The Book of Us by Andrea Michael

The Book of Us by Andrea Michael

Andrea Michael comes to the blog with a story of friendships, forgiveness and discovery in

The Book of Us

A character-driven story, we start with the story of Lauren (Loll) and Cassidy: best friends at one point, then life interfered. Now Cassidy is facing death and wants to reconnect with her former best friend, but there’s much to get through in the intervening years, some just time-related, others more betrayal-like and serious.

Lauren was the more focused and driven of the two: her dreams of becoming a human-rights lawyer never came to pass, and she’s the friend we’ve all had who has a million reasons why something didn’t work out – unfortunately, she’s never quite figured her own behavior into the event. Cassidy was more the boho-bold one, a bit reckless, even thoughtless, relying on her charm and her quick wit to get her through sticky situations. But wit won’t battle cancer, and while the reuniting over a grave illness trope and trying to find the reason for the friendship in the first place isn’t new – it’s a trope that we all can relate to on one level or another.

Key to these stories working is the secrets that are uncovered, how the characters relate to one another after, and just how compelling the characters are to the reader. While the basics of the story are intriguing, I didn’t even like Lauren much – her lack of self-awareness, her indistinct personality, pessimistic outlook and her tendency to be blind to her own faults were wearing, particularly when she didn’t find any insight into her own self even as it was smattered across the pages. Contrast her with Cassidy who displays her faults in an entirely different way: sometimes feeling very selfish and trying to ‘catch up’ with her need for baring it all before the end. There was a callousness in her revelations, some tied to Lauren’s ex and the relationships that BOTH had with him, others seemed to be fueled by anger (which is more than understandable in the circumstance) when perhaps reuniting and reconnecting would have been the smarter option? I’m not really sure which way I’m leaning on the ‘what was the right approach” angle, but I do know that as a ‘how not to do it” tome, this was a helpful, if not entirely engaging read because of those disconnects with the characters.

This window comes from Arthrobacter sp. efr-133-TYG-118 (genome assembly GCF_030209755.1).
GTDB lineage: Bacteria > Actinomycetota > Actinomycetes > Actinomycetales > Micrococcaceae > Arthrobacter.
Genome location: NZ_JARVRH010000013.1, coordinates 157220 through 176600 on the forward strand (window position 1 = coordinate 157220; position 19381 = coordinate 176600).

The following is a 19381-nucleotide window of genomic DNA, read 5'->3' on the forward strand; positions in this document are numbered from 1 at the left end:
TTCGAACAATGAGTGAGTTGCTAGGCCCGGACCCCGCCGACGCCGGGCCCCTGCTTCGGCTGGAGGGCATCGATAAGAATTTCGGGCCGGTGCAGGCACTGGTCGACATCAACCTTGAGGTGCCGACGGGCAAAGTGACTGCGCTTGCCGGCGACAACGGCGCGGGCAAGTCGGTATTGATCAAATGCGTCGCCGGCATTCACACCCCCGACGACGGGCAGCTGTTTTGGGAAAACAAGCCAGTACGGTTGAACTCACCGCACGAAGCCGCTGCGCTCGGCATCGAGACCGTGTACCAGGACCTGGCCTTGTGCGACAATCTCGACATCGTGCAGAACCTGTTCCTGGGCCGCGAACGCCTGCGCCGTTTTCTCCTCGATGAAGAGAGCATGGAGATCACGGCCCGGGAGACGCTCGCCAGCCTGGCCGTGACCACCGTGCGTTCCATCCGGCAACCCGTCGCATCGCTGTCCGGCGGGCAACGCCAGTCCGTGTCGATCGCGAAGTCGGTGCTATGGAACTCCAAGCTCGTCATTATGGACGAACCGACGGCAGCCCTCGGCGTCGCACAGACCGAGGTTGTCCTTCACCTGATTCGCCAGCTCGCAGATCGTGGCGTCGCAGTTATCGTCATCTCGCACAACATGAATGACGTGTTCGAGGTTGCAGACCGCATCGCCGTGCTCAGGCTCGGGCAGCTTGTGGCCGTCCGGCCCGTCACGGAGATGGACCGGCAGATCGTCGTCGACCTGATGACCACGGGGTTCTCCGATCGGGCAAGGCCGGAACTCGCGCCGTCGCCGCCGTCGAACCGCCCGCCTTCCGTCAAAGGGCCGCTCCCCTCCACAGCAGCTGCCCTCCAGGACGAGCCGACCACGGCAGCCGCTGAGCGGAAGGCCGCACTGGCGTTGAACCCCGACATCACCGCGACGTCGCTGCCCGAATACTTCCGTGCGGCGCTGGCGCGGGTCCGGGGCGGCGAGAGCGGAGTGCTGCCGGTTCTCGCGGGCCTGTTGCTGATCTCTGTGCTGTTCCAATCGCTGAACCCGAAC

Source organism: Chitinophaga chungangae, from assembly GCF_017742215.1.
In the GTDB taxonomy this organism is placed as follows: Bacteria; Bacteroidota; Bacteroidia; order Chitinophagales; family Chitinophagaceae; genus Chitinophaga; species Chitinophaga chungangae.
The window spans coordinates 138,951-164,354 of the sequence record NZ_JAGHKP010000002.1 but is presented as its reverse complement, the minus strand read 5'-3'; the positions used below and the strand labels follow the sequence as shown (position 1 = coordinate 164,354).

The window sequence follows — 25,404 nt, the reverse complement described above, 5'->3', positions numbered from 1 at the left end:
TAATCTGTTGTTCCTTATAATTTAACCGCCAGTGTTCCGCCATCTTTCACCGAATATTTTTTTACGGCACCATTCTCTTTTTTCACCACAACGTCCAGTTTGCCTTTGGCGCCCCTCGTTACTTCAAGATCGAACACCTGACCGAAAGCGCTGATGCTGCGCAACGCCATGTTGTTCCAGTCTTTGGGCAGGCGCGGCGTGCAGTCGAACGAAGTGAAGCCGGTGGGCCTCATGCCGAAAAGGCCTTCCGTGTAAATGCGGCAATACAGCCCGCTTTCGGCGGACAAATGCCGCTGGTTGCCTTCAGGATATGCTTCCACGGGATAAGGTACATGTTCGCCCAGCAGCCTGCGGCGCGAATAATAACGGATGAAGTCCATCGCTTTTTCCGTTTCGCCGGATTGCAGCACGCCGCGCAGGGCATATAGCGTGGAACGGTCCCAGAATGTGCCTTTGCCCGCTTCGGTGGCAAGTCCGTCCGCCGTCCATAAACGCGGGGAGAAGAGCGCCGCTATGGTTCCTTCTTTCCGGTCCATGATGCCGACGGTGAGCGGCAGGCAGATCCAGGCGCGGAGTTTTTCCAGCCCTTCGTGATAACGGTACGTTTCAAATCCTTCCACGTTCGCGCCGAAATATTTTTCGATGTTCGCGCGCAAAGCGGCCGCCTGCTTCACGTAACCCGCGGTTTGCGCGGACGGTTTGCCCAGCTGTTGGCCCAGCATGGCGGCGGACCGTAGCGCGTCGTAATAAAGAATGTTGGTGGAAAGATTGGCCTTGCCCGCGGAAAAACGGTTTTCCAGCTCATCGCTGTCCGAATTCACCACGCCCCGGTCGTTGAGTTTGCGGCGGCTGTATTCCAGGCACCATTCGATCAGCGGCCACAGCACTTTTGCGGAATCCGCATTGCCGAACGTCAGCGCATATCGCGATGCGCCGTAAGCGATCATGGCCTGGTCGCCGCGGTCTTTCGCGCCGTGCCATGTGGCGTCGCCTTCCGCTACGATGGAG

The Book of Us by Andrea Michael

Title: The Book of Us
Author: Andrea Michael
Genre: Contemporary Woman's Fiction, Friendship, Grief, Humor elements
Published by: Harper Impulse, One More Chapter
ISBN: 0008370206
Published on: 6 March, 2020
Source: Publisher via NetGalley
Pages: 368
Rated: three-stars
Get Your Copy: Amazon Barnes&Noble iTunes Kobo GoogleDirect from Publisher
See this Title on Goodreads

She had to be able to look back at this as a time that was sacred, magical. There would be pain enough later.

Cass and Loll used to be inseparable. They met at university and they made sense, like two halves of a whole. They had planned their lives around each other, writing down their dreams in The Big Book of Our Life – the things they wanted to achieve, the places they’d go after they finished university. But then one night changed everything.

Seven years later, Loll receives a letter from her old friend. The coming year will be the year they both turn 30, but Loll might be making it to 30 alone. Cass has cancer. She wants to know if Loll still has The Big Book as her dying wish is to do everything they had planned. Little does Loll know that there is one big difference: Veronica, Cass’s six-year-old daughter, will be coming with them.

Time is ticking for Cass, who is desperate to make lasting memories for her young daughter and ensure that she’s leaving her in good hands. But how do you say goodbye to those you love most in the world?

A copy of this title was provided via Publisher via NetGalley for purpose of honest review. I was not compensated for this review: all conclusions are my own responsibility.

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